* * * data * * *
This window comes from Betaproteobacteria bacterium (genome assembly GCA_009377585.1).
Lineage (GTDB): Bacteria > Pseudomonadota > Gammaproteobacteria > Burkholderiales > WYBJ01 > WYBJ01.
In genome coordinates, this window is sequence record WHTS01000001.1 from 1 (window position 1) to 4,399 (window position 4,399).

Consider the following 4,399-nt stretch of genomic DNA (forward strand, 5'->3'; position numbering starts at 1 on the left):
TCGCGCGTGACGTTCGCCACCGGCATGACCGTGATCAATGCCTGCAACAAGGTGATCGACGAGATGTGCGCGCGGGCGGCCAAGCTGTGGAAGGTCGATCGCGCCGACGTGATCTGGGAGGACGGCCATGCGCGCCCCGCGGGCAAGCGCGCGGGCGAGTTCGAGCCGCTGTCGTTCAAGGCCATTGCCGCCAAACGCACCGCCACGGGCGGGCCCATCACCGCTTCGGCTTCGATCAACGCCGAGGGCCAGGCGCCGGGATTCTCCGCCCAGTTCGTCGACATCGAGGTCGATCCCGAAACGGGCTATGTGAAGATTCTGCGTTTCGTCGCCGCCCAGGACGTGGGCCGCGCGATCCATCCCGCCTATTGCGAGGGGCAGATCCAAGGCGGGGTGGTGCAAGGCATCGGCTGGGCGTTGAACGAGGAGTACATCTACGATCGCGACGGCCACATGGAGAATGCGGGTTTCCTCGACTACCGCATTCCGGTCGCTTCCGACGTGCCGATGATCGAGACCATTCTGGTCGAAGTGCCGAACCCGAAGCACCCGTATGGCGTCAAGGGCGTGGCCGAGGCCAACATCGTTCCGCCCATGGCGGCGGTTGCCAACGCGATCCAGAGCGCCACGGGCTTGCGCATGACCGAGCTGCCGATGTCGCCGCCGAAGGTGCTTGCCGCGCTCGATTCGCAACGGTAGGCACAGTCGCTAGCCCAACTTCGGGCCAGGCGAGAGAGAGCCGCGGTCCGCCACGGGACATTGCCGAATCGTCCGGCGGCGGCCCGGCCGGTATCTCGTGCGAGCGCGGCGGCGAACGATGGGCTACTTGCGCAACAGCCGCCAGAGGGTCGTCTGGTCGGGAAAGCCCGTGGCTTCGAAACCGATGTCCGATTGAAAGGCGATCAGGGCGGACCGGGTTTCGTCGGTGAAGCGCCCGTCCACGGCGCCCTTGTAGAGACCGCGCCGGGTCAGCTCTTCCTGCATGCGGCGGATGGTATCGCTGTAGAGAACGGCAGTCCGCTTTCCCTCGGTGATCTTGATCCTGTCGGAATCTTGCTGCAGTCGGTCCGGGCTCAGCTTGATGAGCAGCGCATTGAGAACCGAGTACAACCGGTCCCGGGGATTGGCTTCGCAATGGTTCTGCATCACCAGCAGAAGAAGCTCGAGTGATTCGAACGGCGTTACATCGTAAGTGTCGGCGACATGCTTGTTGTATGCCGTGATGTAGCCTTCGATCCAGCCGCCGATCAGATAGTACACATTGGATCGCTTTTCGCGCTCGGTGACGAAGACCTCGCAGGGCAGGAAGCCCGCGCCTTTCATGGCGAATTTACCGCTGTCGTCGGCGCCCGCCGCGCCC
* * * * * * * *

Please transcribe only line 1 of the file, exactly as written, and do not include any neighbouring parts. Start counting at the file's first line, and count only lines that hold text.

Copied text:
This window comes from Betaproteobacteria bacterium (genome assembly GCA_009377585.1).